Dave Robertson has been pitching much better of late and deserves a shot at being the new setup guy.  Joba and he should switch roles and Robertson should get a crack at being the bridge to Mo.  This move would actually help the Yankees on a multitude of levels.  It would reward Robertson for the good job he's done lately and possibly provide him with more confidence, it would give the team the best chance of holding close leads and winning close games, and it would allow Joba to work on fixing his shit in lower-leverage situations without going to the Minors to do it.

Being demoted in the first place would serve as the ass kicking that many people seem to think Joba needs to get motivated again, so there's one plus.  And even if it isn't in a 1-run, 8th-inning spot, being able to come in and shut down Major League hitters is far more valuable than doing it against Minor League guys.  If Joba can get his mechanics figured out, get back to locating his pitches better, and build a little more confidence as a 6th or 7th-inning guy at the Major League level, that's a much better result for the Yankees than waiting for him to get done in Triple-A and then hope he can replicate that success when he comes back.

So there you go, kids.  All your questions answered quickly and painlessly.  It's sad and pathetic that we still have to have these conversations about Joba after all this time, especially the ones related to motivation.  If you can't get motivated to perform as a professional athlete, then you have something wrong with you, in my opinion.  The Yankees can't fix what they've already done to screw up Joba, but the time for handling him with kid gloves has come and gone.  He needs to be removed from his setup role and kicked down the totem pole a bit, and forced to fix his issues in the Majors.  If he does, great, it gives the Yankees more bullpen depth moving forward.  If he doesn't, oh well, he will either get no meaningful innings in the postseason or lose his innings altogether to other guys who are pitching better and deserve them.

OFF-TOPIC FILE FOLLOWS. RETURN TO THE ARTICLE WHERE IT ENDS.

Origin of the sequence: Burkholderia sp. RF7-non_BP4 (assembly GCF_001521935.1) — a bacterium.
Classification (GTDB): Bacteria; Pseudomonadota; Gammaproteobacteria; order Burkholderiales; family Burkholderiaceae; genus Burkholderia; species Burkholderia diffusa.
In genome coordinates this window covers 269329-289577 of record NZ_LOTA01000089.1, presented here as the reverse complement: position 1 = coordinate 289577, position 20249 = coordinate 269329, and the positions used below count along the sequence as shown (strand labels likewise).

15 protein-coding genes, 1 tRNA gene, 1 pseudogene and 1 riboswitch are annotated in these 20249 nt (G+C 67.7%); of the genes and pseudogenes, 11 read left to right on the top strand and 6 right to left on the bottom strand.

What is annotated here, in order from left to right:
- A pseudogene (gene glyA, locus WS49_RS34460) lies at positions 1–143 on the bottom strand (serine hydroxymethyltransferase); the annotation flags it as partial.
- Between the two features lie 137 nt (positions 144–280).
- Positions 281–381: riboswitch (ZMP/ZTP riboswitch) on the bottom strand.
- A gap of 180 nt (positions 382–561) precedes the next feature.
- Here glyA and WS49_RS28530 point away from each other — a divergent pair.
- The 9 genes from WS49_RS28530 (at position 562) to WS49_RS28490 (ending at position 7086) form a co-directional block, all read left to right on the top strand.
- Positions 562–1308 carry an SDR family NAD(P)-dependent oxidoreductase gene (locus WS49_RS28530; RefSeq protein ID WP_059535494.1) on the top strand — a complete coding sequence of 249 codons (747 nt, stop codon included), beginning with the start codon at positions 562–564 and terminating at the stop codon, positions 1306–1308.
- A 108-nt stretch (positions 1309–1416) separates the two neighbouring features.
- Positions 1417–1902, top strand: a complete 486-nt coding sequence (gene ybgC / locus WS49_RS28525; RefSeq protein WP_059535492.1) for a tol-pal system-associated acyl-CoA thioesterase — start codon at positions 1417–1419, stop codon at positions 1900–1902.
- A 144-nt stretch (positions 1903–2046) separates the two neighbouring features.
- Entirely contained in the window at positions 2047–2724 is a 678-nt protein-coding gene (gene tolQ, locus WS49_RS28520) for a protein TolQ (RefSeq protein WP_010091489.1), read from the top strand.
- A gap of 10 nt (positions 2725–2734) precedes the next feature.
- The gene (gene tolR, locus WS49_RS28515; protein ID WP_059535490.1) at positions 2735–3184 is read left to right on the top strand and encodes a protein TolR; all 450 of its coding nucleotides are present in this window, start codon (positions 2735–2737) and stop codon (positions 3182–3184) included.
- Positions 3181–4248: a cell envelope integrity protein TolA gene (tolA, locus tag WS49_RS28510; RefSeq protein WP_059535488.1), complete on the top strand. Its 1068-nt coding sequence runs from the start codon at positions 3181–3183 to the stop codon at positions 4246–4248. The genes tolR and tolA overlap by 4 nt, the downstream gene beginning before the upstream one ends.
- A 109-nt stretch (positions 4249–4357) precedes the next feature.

Still No 600

Well maybe I got a little ahead of myself on Friday when I all but guaranteed The Horse would crank number 600 this past weekend.  And obviously he didn't, but there's still reason to celebrate.

 (Photo courtesy of The AP)

All those lucky fans who were at the stadium yesterday got to see A-Rod rack up his 152nd career HBP in the bottom of the 8th.  It's not quite as awesome as joining the 600-HR Club, but there's still something to be said for a centaur that has been able to take that many shots over his career and keep on trucking.

So congrats, A-Rod.  You continue to break down barriers for professional athlete centaurs everywhere.

P.S.- Anybody who is concerned about A-Rod going into a homer drought because of the "pressure" on him to hit 600 can cram it right now.  Dude smashed the ball all weekend.  It's only a matter of time.